Wednesday, April 1, 2009
Celiac Family Ties...
It's April Fool's day and already spring time - hard to believe. When I got a call from my mom earlier today stating that she might also have Celiac Disease, I thought she was playing an April Fool's joke on me at first, but she wasn't. She's been suffering with stomach issues as of late and her weight has dropped and she's just really thin and can't ever seem to remedy that. I had suggested last month that she pay a visit to my wonderful Celiac doc, Dr. Dennis Yamamoto in Reno. She did so, and after a colonoscopy, the results revealed that she's healthy; no tumors, no ulcers, etc...but the issues she was having have persisted. This morning, Dr. Yamamoto met with her and delivered his opinion about the fact that he feels she most likely has Celiac Disease due to the inflamed lining of her stomach.
To this present day, I'm the ONLY person in our entire family, on both sides, who has this disease. Others have complained of stomach issues and abnormalities, yet they won't get properly tested. My maternal grandfather died of stomach cancer, but we always assumed it was due to his years of smoking and drinking alcohol (that generation of men were drinkers) and an unbalanced diet, perhaps. My maternal Aunt also has huge issues with her stomach and numerous other related problems, that in my mind, are directly related to having an auto-immune disease...but what do I know right, I just live with Celiac and was diagnosed after nine years of suffering! :)
If my mom does end up having Celiac Disease I think I will be filled with mixed emotions for her. On the one hand, she's lived around my disease for years now and has been a tremendous help and support to me, always by my side and willing to learn anything and everything about CD, so she definitely has a "head start." But on the other hand, I will be a little sad for her, knowing how much she loves her Guinness beer every once in a while, or a good Irish Coffee at the Buena Vista in SF, or a sweet roll. I also have the distinct feeling that she'll take this on full-force, yet try to hide the fact that she's overwhelmed and perhaps grieving a bit for her past life with gluten. I can't imagine living 63 years of life with gluten and then whammo - no more.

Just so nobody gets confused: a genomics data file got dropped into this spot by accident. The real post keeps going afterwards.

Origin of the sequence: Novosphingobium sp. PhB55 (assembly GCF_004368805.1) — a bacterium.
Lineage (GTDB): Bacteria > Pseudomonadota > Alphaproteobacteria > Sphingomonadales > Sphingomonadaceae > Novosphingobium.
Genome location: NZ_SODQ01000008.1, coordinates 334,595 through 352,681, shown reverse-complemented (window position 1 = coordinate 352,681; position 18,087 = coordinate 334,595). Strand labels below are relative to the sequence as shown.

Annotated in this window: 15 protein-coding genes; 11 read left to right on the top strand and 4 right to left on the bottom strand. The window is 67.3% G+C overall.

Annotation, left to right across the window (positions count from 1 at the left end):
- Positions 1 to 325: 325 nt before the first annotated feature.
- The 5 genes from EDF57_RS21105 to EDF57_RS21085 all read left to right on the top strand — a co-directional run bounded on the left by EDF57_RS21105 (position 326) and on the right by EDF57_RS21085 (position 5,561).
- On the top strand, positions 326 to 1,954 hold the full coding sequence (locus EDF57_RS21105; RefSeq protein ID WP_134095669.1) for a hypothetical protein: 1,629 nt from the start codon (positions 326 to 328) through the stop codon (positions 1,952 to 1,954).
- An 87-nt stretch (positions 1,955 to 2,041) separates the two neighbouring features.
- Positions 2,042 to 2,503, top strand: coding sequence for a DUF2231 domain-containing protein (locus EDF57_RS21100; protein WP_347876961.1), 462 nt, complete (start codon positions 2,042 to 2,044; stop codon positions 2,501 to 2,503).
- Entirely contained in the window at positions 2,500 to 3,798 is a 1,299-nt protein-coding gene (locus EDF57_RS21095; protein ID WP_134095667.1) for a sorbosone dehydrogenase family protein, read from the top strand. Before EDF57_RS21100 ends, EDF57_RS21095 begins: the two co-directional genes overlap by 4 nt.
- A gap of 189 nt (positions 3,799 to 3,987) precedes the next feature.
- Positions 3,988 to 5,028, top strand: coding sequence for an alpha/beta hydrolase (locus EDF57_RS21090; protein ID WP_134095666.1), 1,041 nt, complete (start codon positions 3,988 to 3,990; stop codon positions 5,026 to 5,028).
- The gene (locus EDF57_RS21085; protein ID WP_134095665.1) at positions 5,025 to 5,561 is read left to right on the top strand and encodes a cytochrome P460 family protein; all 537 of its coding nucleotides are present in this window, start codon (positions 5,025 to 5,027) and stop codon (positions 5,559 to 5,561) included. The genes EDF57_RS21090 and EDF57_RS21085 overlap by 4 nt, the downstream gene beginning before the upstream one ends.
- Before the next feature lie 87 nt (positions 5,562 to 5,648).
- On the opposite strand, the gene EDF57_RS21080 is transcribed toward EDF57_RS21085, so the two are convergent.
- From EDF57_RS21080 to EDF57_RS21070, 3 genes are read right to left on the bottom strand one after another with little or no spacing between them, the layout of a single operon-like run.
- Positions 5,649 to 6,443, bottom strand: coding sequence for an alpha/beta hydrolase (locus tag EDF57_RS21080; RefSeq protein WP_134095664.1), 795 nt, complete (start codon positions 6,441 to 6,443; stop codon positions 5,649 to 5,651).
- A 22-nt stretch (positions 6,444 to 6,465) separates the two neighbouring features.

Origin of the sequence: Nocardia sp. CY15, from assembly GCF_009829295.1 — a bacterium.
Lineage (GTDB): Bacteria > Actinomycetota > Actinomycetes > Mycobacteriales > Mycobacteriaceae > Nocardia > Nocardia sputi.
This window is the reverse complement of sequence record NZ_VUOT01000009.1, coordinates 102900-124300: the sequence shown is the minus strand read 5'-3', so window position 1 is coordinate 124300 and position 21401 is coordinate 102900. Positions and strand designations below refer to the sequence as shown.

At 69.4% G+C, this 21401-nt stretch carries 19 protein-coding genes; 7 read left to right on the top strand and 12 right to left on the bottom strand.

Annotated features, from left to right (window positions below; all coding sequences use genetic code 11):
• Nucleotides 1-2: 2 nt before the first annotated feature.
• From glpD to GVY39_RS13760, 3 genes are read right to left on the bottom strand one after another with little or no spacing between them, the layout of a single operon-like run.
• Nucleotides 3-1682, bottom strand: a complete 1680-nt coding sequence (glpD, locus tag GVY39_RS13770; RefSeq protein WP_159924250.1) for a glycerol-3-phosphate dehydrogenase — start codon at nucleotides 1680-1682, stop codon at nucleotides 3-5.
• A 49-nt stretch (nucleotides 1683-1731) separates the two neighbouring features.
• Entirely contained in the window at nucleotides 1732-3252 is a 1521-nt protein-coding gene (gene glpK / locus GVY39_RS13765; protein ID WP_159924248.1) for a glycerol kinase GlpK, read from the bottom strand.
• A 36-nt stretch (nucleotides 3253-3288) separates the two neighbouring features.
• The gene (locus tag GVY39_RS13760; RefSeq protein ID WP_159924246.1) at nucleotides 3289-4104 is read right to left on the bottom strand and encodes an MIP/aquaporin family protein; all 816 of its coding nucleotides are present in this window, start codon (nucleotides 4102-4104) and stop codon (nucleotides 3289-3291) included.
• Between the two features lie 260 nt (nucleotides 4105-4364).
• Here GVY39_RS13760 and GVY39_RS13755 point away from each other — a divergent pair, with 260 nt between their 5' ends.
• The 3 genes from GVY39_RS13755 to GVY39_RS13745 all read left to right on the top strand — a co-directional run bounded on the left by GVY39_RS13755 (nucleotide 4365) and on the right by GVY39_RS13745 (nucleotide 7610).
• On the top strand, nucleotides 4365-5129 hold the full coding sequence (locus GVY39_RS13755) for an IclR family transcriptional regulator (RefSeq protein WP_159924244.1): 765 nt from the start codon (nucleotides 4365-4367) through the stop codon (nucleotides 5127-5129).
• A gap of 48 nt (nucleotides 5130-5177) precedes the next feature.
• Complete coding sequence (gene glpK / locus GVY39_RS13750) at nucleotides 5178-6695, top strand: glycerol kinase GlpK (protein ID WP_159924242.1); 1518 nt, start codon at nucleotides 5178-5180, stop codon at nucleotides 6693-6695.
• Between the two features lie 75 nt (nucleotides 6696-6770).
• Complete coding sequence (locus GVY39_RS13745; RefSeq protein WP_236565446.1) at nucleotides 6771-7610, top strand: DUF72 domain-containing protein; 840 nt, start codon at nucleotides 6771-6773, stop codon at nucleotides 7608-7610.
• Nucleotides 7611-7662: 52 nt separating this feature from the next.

If the tests do confirm she has Celiac Disease, I've decided that my gift to her will be to show the support I've received during the last nine years, times 10. I want her to grieve for what's behind her, but be excited and hopeful about a "new life" that would consist, most-likely of better health, more energy, some weight gain and longevity. It's all any of us can hope and pray for in life.
And for all of you out there who have been recently diagnosed or maybe still struggling with the adaptation that must take place as you transition into a life sans gluten, know that you are NOT alone and take comfort in the fact that this is truly a great time to be diagnosed as a Celiac. That statement may sound strange or "Pollyanna" to you, but I can tell you, as someone who rarely found a "gluten-free" product on a store shelf nine years ago, your resources now are abundant and blossoming. In addition, I can tell you for a fact that the struggle is worth the effort and "cheating" will get you nowhere but sick in bed for weeks.
I will update you once my mom's diagnosis is soundly determined. It could be an interesting week for our family. If she does join "my world" you never know what can happen - maybe this blog will take on a new shape and theme...
Two Celiac minds are always more creative than just one!
Until then, keep sticking to your gluten-free diet and enjoy the benefits of eating healthy and all of the goodness that nourishing, fresh food brings to your body.